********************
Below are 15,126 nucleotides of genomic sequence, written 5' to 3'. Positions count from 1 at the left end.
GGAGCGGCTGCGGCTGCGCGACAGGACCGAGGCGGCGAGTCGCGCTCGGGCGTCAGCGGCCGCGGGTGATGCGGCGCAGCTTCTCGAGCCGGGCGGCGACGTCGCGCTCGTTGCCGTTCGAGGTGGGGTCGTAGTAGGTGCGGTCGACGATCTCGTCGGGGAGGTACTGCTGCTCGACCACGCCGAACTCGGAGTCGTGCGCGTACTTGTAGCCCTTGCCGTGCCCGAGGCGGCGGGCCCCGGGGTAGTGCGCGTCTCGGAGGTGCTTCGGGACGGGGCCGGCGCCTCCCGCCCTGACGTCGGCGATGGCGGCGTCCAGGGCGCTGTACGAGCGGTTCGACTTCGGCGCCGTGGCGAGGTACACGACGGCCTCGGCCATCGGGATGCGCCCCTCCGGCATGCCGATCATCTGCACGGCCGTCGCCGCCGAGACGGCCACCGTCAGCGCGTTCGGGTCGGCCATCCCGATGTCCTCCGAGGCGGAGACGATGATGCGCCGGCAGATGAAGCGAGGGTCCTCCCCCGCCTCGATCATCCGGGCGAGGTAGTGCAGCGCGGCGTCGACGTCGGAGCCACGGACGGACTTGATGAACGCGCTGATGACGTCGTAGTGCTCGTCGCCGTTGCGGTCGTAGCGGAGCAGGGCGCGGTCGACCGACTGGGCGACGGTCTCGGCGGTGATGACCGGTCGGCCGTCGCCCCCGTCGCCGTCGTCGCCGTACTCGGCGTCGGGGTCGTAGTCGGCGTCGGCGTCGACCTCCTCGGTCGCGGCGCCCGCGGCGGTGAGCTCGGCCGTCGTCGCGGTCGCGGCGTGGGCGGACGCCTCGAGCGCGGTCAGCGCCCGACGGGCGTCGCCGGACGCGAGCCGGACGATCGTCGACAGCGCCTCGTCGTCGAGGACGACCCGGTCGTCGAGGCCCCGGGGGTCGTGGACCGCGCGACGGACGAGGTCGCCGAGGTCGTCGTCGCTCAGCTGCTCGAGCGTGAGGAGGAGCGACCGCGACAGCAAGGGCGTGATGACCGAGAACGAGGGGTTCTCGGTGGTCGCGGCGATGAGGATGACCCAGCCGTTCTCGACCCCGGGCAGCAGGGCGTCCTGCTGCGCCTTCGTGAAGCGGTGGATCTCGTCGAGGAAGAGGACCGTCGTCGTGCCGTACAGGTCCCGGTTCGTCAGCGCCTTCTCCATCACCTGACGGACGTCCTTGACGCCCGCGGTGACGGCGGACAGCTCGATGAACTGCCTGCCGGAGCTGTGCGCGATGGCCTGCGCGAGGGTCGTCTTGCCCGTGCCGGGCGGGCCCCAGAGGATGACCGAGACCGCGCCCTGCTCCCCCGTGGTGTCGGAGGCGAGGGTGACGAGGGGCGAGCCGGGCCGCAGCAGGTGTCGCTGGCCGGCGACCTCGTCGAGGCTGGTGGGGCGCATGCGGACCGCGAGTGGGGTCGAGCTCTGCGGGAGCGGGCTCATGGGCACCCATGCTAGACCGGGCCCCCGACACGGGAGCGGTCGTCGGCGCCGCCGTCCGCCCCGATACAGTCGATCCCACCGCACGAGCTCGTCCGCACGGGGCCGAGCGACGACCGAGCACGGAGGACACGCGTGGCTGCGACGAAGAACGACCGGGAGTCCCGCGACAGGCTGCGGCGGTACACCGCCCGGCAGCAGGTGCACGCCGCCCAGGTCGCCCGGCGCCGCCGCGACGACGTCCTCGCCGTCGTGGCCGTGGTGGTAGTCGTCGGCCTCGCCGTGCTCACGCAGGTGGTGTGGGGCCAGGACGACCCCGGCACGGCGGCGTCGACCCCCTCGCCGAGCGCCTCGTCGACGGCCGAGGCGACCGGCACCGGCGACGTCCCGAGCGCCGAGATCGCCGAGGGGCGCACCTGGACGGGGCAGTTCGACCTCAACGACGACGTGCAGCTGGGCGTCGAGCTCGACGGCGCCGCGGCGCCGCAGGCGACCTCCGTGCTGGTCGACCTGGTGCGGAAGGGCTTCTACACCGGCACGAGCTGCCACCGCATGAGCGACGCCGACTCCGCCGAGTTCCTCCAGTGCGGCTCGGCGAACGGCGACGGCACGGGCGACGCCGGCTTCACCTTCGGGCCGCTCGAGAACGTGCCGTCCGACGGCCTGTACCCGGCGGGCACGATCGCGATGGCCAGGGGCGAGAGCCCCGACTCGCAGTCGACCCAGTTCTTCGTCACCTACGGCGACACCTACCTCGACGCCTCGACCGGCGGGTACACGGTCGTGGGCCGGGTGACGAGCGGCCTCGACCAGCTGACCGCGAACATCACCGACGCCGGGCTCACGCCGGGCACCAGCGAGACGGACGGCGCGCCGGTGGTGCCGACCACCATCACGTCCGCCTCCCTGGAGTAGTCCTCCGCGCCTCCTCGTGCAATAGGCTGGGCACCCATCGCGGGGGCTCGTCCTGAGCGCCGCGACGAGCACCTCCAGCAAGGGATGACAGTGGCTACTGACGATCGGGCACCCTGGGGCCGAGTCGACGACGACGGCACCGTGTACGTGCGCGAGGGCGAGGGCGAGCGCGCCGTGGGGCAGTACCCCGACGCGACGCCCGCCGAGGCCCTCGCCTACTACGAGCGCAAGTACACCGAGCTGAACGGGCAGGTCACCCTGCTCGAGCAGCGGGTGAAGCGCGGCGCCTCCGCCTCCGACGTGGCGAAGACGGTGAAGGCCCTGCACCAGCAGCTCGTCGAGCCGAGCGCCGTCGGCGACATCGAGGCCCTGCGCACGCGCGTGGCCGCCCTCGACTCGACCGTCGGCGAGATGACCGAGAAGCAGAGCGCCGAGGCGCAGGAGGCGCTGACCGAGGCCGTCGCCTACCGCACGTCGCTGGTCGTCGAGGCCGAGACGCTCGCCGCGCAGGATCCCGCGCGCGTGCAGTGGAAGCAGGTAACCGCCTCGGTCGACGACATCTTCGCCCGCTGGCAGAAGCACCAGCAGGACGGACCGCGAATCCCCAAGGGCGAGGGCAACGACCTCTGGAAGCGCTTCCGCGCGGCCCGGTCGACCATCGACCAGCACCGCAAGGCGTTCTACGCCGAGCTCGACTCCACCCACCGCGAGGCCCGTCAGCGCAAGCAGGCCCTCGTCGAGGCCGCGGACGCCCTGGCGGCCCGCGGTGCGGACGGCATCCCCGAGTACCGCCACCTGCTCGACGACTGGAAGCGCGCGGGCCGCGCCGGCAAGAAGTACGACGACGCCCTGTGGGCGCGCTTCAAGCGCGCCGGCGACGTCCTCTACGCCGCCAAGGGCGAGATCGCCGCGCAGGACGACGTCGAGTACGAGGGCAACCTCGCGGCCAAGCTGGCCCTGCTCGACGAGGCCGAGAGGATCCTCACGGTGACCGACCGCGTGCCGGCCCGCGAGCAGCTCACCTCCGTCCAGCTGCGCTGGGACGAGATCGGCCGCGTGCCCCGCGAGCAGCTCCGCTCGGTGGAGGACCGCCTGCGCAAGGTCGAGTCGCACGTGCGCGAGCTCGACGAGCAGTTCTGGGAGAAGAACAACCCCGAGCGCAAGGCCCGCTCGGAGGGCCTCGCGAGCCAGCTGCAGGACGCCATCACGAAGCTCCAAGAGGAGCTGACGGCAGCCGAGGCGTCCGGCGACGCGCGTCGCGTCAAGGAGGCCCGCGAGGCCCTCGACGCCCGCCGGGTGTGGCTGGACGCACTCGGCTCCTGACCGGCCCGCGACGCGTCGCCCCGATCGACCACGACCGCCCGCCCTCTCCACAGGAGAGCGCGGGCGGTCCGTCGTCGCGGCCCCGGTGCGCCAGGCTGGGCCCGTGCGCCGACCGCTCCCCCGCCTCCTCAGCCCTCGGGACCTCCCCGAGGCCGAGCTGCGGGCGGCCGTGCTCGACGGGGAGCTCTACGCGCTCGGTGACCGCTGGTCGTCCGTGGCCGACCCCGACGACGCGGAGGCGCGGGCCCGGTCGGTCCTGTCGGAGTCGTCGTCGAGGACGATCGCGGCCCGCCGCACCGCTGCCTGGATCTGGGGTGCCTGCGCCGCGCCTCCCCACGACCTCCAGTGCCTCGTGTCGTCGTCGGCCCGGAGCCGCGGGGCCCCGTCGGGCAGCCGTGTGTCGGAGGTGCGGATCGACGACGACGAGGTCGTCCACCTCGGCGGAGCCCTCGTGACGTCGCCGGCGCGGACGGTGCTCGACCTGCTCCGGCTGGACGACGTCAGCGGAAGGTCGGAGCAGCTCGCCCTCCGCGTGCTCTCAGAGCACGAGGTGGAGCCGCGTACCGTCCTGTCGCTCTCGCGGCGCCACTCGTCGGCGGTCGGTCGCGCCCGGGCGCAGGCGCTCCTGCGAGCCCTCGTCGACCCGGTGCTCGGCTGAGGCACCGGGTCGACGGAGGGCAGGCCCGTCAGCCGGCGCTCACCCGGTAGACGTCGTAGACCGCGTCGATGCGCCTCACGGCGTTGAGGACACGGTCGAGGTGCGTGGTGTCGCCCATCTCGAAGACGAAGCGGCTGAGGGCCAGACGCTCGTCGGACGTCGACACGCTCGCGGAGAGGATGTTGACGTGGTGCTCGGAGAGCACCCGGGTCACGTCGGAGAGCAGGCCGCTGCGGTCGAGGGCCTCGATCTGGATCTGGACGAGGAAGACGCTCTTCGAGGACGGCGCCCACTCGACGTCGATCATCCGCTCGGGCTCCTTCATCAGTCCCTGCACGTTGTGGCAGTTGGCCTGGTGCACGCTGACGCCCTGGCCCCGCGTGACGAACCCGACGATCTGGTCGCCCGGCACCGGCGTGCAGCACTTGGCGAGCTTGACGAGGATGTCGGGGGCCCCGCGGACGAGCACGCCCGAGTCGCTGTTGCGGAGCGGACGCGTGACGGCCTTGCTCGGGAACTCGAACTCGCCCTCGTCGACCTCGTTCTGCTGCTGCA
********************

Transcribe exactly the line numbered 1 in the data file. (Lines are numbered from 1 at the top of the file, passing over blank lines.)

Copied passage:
Below are 15,126 nucleotides of genomic sequence, written 5' to 3'. Positions count from 1 at the left end.